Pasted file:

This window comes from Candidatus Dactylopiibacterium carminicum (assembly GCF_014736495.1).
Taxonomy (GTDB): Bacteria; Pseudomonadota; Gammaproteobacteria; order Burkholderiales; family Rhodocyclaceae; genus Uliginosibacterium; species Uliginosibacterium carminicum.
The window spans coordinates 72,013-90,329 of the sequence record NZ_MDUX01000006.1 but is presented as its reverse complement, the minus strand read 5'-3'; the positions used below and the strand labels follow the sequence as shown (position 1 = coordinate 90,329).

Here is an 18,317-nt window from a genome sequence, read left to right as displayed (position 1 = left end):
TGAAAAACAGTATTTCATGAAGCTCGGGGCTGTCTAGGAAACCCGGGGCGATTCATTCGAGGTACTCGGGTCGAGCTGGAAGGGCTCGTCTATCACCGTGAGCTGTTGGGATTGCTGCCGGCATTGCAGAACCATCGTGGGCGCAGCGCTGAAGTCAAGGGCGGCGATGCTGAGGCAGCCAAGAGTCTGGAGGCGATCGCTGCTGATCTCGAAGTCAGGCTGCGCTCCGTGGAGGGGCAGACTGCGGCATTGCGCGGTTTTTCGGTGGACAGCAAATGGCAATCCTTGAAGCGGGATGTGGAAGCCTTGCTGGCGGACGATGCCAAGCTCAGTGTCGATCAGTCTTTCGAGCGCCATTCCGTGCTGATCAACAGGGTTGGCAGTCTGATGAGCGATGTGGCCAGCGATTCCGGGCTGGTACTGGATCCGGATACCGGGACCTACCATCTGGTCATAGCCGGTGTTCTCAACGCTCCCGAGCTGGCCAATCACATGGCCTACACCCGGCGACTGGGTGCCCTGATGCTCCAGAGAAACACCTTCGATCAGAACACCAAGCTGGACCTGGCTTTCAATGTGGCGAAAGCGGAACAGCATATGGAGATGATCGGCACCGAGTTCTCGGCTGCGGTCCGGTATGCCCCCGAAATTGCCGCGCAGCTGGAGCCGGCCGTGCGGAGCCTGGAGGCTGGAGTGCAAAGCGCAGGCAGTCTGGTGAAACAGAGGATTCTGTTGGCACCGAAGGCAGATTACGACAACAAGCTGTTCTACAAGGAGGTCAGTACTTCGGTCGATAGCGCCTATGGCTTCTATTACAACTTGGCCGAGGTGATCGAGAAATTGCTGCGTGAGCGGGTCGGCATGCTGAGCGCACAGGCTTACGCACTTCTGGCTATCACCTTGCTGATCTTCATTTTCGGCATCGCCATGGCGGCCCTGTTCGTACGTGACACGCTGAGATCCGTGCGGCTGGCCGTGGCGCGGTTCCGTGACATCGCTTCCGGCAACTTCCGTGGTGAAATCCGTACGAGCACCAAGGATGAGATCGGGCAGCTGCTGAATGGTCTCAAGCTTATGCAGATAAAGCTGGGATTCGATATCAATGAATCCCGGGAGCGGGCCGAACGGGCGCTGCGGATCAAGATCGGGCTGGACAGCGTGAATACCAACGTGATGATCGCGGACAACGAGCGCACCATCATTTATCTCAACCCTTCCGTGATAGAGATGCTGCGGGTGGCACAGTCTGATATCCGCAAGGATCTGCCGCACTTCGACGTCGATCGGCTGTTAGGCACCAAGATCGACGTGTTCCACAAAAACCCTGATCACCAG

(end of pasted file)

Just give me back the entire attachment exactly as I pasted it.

This window comes from Candidatus Dactylopiibacterium carminicum (assembly GCF_014736495.1).
Taxonomy (GTDB): Bacteria; Pseudomonadota; Gammaproteobacteria; order Burkholderiales; family Rhodocyclaceae; genus Uliginosibacterium; species Uliginosibacterium carminicum.
The window spans coordinates 72,013-90,329 of the sequence record NZ_MDUX01000006.1 but is presented as its reverse complement, the minus strand read 5'-3'; the positions used below and the strand labels follow the sequence as shown (position 1 = coordinate 90,329).

Here is an 18,317-nt window from a genome sequence, read left to right as displayed (position 1 = left end):
TGAAAAACAGTATTTCATGAAGCTCGGGGCTGTCTAGGAAACCCGGGGCGATTCATTCGAGGTACTCGGGTCGAGCTGGAAGGGCTCGTCTATCACCGTGAGCTGTTGGGATTGCTGCCGGCATTGCAGAACCATCGTGGGCGCAGCGCTGAAGTCAAGGGCGGCGATGCTGAGGCAGCCAAGAGTCTGGAGGCGATCGCTGCTGATCTCGAAGTCAGGCTGCGCTCCGTGGAGGGGCAGACTGCGGCATTGCGCGGTTTTTCGGTGGACAGCAAATGGCAATCCTTGAAGCGGGATGTGGAAGCCTTGCTGGCGGACGATGCCAAGCTCAGTGTCGATCAGTCTTTCGAGCGCCATTCCGTGCTGATCAACAGGGTTGGCAGTCTGATGAGCGATGTGGCCAGCGATTCCGGGCTGGTACTGGATCCGGATACCGGGACCTACCATCTGGTCATAGCCGGTGTTCTCAACGCTCCCGAGCTGGCCAATCACATGGCCTACACCCGGCGACTGGGTGCCCTGATGCTCCAGAGAAACACCTTCGATCAGAACACCAAGCTGGACCTGGCTTTCAATGTGGCGAAAGCGGAACAGCATATGGAGATGATCGGCACCGAGTTCTCGGCTGCGGTCCGGTATGCCCCCGAAATTGCCGCGCAGCTGGAGCCGGCCGTGCGGAGCCTGGAGGCTGGAGTGCAAAGCGCAGGCAGTCTGGTGAAACAGAGGATTCTGTTGGCACCGAAGGCAGATTACGACAACAAGCTGTTCTACAAGGAGGTCAGTACTTCGGTCGATAGCGCCTATGGCTTCTATTACAACTTGGCCGAGGTGATCGAGAAATTGCTGCGTGAGCGGGTCGGCATGCTGAGCGCACAGGCTTACGCACTTCTGGCTATCACCTTGCTGATCTTCATTTTCGGCATCGCCATGGCGGCCCTGTTCGTACGTGACACGCTGAGATCCGTGCGGCTGGCCGTGGCGCGGTTCCGTGACATCGCTTCCGGCAACTTCCGTGGTGAAATCCGTACGAGCACCAAGGATGAGATCGGGCAGCTGCTGAATGGTCTCAAGCTTATGCAGATAAAGCTGGGATTCGATATCAATGAATCCCGGGAGCGGGCCGAACGGGCGCTGCGGATCAAGATCGGGCTGGACAGCGTGAATACCAACGTGATGATCGCGGACAACGAGCGCACCATCATTTATCTCAACCCTTCCGTGATAGAGATGCTGCGGGTGGCACAGTCTGATATCCGCAAGGATCTGCCGCACTTCGACGTCGATCGGCTGTTAGGCACCAAGATCGACGTGTTCCACAAAAACCCTGATCACCAG